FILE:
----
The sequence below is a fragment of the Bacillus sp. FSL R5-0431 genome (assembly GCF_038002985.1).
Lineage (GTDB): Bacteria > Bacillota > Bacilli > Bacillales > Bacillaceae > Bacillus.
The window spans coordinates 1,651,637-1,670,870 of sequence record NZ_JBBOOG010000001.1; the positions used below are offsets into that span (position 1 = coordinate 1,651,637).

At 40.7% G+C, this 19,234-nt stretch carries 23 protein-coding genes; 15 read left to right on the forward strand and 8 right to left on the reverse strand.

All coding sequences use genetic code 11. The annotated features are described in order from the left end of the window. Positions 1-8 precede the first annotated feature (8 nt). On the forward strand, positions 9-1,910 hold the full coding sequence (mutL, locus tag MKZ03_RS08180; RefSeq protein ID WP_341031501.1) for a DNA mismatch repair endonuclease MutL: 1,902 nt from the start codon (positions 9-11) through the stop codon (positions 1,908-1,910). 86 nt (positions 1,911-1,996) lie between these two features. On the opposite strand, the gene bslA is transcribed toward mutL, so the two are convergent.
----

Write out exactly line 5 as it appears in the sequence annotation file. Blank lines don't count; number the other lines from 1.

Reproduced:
All coding sequences use genetic code 11. The annotated features are described in order from the left end of the window. Positions 1-8 precede the first annotated feature (8 nt). On the forward strand, positions 9-1,910 hold the full coding sequence (mutL, locus tag MKZ03_RS08180; RefSeq protein ID WP_341031501.1) for a DNA mismatch repair endonuclease MutL: 1,902 nt from the start codon (positions 9-11) through the stop codon (positions 1,908-1,910). 86 nt (positions 1,911-1,996) lie between these two features. On the opposite strand, the gene bslA is transcribed toward mutL, so the two are convergent.